The GOP and con­ser­vatism

The Denver Post - - PERSPECTIVE -

Re: “Trump jeop­ar­dizes a cen­tury of con­ser­va­tive pol­i­tics,” Dec. 27 Ge­orge F. Will col­umn.

Nor­mally I re­spect Ge­orge F. Will’s com­men­tary, but his lat­est rant against Don­ald Trump is based on the flawed premise that the Repub­li­can Party rep­re­sents con­ser­va­tive val­ues.

The re­cently passed fed­eral spend­ing bud­get is a case in point. When con­sid­er­ing the con­tin­u­a­tion of deficit spend­ing, fail­ure to rein in out-of-con­trol so­cial pro­grams, con­tin­ued fund­ing of Pres­i­dent Obama’s out­ra­geous im­mi­gra­tion poli­cies, etc., one would never know that the ma­jor­ity in both cham­bers of Congress ei­ther call them­selves con­ser­va­tives or oth­er­wise get la­beled as such. In many ways there’s be­come very lit­tle dif­fer­ence be­tween many of th­ese in­di­vid­u­als and their lib­eral Demo­cratic coun­ter­parts. Colorado’s U.S. Sen. Cory “Go with the Flow” Gard­ner is a good ex­am­ple.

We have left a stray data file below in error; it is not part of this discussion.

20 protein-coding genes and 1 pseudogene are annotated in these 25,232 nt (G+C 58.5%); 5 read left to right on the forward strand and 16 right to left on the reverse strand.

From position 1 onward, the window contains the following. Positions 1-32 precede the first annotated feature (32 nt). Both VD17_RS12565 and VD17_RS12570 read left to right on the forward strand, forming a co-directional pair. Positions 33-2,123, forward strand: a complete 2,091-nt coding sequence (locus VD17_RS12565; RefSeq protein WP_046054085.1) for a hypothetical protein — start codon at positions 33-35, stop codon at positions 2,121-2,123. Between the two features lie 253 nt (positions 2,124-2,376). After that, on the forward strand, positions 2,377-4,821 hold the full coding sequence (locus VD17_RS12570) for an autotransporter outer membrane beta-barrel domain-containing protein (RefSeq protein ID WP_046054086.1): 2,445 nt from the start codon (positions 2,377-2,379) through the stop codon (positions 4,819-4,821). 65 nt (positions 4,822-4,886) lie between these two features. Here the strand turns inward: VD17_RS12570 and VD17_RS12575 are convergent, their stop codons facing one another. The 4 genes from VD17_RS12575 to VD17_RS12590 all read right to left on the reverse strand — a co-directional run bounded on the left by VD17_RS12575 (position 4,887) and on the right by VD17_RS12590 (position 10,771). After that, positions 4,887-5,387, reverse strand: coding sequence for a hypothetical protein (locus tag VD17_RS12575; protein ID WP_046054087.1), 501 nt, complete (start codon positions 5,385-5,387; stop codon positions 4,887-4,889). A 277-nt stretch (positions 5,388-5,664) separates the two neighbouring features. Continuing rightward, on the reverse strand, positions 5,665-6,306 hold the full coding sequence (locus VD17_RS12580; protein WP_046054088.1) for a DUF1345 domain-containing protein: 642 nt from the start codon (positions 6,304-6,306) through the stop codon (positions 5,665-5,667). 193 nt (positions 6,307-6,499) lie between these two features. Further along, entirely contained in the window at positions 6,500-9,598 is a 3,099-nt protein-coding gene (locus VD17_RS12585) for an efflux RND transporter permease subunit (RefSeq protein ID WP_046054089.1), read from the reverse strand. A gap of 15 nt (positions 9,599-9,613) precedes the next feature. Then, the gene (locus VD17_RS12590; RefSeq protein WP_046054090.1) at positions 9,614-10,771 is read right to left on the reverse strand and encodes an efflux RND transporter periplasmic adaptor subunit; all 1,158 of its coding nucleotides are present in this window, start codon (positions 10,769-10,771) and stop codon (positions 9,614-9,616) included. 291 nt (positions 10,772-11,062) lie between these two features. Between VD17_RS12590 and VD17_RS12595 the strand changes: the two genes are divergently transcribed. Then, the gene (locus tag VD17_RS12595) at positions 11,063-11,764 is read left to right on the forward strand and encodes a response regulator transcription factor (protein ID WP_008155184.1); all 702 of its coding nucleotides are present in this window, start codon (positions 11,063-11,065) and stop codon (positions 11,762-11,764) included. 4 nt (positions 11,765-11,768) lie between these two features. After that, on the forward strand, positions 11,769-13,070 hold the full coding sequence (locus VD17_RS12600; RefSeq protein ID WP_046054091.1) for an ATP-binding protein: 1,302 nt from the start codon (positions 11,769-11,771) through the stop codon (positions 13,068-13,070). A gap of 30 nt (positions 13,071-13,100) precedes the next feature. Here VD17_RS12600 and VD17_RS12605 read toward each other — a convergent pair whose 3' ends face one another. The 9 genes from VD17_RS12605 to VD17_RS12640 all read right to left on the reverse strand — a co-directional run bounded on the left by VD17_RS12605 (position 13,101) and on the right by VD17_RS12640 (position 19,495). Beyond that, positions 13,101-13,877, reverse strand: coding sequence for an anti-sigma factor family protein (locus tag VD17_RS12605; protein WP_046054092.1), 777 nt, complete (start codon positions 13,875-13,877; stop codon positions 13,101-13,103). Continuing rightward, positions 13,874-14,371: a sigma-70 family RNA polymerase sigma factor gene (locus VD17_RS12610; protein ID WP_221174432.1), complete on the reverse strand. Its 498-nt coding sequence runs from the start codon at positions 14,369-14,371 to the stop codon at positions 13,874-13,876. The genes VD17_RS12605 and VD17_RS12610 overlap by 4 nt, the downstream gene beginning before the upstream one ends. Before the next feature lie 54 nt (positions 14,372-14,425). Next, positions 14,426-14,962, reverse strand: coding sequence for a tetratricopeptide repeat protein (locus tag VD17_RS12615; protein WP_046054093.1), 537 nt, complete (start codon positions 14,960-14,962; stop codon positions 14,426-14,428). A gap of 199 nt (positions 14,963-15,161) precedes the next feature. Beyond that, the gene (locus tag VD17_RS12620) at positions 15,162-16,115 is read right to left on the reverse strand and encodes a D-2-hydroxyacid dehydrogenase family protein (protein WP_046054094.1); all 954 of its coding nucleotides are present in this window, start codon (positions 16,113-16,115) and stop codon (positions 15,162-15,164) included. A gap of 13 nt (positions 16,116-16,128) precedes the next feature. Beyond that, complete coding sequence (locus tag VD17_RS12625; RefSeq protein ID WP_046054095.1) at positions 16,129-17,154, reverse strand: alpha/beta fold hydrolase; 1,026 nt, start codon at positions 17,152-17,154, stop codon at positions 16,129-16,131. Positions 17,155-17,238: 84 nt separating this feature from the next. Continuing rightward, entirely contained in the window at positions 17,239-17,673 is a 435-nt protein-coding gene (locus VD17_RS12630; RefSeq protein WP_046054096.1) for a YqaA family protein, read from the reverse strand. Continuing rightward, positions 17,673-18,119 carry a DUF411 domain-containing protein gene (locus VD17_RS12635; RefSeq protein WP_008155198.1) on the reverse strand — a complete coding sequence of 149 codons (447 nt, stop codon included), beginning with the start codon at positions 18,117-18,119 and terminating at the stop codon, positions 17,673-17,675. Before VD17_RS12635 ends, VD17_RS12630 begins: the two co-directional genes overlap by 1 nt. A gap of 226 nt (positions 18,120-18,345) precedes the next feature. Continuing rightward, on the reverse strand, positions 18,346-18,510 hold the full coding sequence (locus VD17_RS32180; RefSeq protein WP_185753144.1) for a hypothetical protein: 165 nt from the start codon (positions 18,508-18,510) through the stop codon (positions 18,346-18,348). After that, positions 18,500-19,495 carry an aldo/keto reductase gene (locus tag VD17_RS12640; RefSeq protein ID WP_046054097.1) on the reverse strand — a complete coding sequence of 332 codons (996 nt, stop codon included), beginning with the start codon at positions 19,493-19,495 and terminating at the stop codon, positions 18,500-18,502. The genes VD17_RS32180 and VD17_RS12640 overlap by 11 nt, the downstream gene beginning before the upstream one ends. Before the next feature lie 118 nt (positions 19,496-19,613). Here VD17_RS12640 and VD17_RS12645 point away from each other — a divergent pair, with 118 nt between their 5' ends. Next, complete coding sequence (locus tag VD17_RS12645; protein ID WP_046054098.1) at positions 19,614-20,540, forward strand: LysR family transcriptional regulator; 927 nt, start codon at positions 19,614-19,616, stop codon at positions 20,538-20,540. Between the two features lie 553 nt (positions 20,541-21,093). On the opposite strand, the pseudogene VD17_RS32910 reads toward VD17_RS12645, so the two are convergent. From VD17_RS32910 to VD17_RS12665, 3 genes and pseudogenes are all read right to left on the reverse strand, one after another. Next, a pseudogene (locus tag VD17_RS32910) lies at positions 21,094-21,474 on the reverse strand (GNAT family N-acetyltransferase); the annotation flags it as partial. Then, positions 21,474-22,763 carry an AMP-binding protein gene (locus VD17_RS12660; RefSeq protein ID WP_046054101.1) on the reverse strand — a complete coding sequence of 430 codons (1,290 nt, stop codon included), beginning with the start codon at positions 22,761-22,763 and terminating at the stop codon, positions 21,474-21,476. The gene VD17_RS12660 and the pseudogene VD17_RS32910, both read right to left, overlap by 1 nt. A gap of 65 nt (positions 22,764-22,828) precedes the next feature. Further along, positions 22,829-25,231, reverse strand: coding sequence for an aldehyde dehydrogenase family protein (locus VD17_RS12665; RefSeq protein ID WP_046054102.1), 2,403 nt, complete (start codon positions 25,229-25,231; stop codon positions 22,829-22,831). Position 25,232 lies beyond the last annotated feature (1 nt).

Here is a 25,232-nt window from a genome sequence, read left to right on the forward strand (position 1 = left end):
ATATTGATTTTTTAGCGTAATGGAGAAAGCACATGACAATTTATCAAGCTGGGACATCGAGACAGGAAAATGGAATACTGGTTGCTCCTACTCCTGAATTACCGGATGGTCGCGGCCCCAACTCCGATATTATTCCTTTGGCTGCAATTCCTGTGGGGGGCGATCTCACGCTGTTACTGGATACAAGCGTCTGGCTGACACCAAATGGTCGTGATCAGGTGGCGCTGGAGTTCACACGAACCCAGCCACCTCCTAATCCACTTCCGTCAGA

SoWill can blame Trump all he wants for jeop­ar­diz­ing con­ser­vatism, but in re­al­ity the Repub­li­can Party beat him to it a long time ago, which, in­ci­den­tally, is why out­sider can­di­dates like Trump are do­ing so well to­day.

Dou­glas Fleecs, Gree­ley

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